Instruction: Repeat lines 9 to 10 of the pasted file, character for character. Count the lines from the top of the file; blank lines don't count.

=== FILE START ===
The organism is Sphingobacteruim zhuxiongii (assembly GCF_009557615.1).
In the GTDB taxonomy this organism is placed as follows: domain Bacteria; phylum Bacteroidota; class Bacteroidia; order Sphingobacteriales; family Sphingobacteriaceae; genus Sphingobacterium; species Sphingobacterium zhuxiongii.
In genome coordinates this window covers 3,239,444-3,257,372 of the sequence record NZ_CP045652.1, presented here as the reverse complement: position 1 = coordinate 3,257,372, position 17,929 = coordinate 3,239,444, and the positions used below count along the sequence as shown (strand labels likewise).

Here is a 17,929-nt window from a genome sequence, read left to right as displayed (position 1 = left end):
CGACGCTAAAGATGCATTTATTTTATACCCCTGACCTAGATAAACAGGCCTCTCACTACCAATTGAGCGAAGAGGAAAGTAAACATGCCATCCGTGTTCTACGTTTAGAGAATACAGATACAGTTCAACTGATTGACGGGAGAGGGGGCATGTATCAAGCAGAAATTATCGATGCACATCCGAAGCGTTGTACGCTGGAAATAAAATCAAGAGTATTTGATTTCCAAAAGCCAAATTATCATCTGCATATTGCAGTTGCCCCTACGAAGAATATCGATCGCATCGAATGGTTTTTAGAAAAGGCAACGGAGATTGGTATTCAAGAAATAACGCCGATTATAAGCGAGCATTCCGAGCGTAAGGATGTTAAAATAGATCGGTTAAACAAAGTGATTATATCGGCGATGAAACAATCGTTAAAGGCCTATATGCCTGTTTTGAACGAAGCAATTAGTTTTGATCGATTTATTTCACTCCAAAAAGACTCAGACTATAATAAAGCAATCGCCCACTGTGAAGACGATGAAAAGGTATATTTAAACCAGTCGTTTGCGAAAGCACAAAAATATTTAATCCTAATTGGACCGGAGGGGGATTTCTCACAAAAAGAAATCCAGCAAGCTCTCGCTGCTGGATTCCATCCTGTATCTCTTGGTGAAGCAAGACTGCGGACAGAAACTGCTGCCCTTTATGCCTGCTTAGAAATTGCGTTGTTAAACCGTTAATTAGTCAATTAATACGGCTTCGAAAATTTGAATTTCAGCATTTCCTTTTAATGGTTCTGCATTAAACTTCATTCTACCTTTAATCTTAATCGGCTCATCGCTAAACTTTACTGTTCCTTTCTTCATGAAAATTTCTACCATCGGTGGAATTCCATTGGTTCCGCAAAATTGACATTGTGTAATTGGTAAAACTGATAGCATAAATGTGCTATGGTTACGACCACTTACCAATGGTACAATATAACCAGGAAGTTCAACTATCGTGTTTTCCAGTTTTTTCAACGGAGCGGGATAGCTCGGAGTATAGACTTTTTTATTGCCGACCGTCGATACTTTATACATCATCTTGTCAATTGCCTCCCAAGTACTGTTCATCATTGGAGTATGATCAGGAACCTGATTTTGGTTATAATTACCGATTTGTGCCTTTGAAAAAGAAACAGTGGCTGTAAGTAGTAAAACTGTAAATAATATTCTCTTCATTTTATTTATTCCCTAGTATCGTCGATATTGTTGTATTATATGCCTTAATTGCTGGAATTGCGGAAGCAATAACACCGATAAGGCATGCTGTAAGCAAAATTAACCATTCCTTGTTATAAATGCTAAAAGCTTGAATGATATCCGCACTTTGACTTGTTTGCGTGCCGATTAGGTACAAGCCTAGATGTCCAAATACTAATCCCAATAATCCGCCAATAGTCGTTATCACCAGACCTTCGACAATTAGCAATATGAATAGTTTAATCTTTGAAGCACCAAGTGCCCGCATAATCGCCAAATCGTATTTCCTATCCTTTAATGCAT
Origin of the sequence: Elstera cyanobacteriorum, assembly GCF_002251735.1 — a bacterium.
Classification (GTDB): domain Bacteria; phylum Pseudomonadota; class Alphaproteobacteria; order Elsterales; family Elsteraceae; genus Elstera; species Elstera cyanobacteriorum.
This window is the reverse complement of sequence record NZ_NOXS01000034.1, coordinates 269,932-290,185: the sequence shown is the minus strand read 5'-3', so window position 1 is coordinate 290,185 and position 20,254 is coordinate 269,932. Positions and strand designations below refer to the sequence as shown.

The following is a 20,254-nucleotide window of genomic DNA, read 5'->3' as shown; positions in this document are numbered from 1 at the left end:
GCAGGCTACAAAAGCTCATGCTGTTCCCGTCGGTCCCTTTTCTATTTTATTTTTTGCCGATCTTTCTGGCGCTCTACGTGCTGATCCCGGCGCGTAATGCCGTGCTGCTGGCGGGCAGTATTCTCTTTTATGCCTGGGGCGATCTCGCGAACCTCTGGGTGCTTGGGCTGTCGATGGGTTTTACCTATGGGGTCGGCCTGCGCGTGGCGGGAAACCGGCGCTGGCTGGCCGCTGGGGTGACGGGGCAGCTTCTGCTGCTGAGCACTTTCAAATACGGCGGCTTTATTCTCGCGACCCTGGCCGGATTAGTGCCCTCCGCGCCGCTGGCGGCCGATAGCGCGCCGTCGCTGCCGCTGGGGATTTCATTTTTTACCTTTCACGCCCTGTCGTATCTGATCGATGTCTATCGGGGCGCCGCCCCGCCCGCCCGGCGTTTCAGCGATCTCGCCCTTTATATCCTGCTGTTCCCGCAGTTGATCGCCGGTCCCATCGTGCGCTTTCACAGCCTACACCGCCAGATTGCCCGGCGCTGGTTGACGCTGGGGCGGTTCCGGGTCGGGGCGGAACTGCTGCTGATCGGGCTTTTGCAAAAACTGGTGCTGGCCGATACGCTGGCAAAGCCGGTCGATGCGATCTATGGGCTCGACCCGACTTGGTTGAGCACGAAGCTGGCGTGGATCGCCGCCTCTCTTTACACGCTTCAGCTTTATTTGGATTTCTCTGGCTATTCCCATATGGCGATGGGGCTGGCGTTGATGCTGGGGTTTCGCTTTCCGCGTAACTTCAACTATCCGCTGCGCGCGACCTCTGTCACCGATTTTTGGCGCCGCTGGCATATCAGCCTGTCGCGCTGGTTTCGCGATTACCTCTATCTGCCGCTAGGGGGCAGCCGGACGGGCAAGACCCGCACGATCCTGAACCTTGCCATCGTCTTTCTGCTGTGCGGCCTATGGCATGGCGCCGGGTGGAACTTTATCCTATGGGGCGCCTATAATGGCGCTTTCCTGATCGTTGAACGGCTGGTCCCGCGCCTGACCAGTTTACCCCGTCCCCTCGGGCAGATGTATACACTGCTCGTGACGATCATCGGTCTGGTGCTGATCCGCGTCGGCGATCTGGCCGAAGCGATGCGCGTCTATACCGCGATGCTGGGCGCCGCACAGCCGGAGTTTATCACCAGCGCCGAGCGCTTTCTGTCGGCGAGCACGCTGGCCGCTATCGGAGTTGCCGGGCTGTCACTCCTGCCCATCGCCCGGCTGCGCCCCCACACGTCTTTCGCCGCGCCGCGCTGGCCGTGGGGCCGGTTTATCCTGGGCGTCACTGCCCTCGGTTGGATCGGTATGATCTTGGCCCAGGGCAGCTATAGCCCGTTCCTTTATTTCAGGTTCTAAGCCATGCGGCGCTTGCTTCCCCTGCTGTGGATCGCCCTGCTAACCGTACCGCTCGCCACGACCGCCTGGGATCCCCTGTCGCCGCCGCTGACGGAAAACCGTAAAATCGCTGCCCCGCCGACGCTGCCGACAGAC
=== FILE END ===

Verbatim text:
The following is a 20,254-nucleotide window of genomic DNA, read 5'->3' as shown; positions in this document are numbered from 1 at the left end:
GCAGGCTACAAAAGCTCATGCTGTTCCCGTCGGTCCCTTTTCTATTTTATTTTTTGCCGATCTTTCTGGCGCTCTACGTGCTGATCCCGGCGCGTAATGCCGTGCTGCTGGCGGGCAGTATTCTCTTTTATGCCTGGGGCGATCTCGCGAACCTCTGGGTGCTTGGGCTGTCGATGGGTTTTACCTATGGGGTCGGCCTGCGCGTGGCGGGAAACCGGCGCTGGCTGGCCGCTGGGGTGACGGGGCAGCTTCTGCTGCTGAGCACTTTCAAATACGGCGGCTTTATTCTCGCGACCCTGGCCGGATTAGTGCCCTCCGCGCCGCTGGCGGCCGATAGCGCGCCGTCGCTGCCGCTGGGGATTTCATTTTTTACCTTTCACGCCCTGTCGTATCTGATCGATGTCTATCGGGGCGCCGCCCCGCCCGCCCGGCGTTTCAGCGATCTCGCCCTTTATATCCTGCTGTTCCCGCAGTTGATCGCCGGTCCCATCGTGCGCTTTCACAGCCTACACCGCCAGATTGCCCGGCGCTGGTTGACGCTGGGGCGGTTCCGGGTCGGGGCGGAACTGCTGCTGATCGGGCTTTTGCAAAAACTGGTGCTGGCCGATACGCTGGCAAAGCCGGTCGATGCGATCTATGGGCTCGACCCGACTTGGTTGAGCACGAAGCTGGCGTGGATCGCCGCCTCTCTTTACACGCTTCAGCTTTATTTGGATTTCTCTGGCTATTCCCATATGGCGATGGGGCTGGCGTTGATGCTGGGGTTTCGCTTTCCGCGTAACTTCAACTATCCGCTGCGCGCGACCTCTGTCACCGATTTTTGGCGCCGCTGGCATATCAGCCTGTCGCGCTGGTTTCGCGATTACCTCTATCTGCCGCTAGGGGGCAGCCGGACGGGCAAGACCCGCACGATCCTGAACCTTGCCATCGTCTTTCTGCTGTGCGGCCTATGGCATGGCGCCGGGTGGAACTTTATCCTATGGGGCGCCTATAATGGCGCTTTCCTGATCGTTGAACGGCTGGTCCCGCGCCTGACCAGTTTACCCCGTCCCCTCGGGCAGATGTATACACTGCTCGTGACGATCATCGGTCTGGTGCTGATCCGCGTCGGCGATCTGGCCGAAGCGATGCGCGTCTATACCGCGATGCTGGGCGCCGCACAGCCGGAGTTTATCACCAGCGCCGAGCGCTTTCTGTCGGCGAGCACGCTGGCCGCTATCGGAGTTGCCGGGCTGTCACTCCTGCCCATCGCCCGGCTGCGCCCCCACACGTCTTTCGCCGCGCCGCGCTGGCCGTGGGGCCGGTTTATCCTGGGCGTCACTGCCCTCGGTTGGATCGGTATGATCTTGGCCCAGGGCAGCTATAGCCCGTTCCTTTATTTCAGGTTCTAAGCCATGCGGCGCTTGCTTCCCCTGCTGTGGATCGCCCTGCTAACCGTACCGCTCGCCACGACCGCCTGGGATCCCCTGTCGCCGCCGCTGACGGAAAACCGTAAAATCGCTGCCCCGCCGACGCTGCCGACAGAC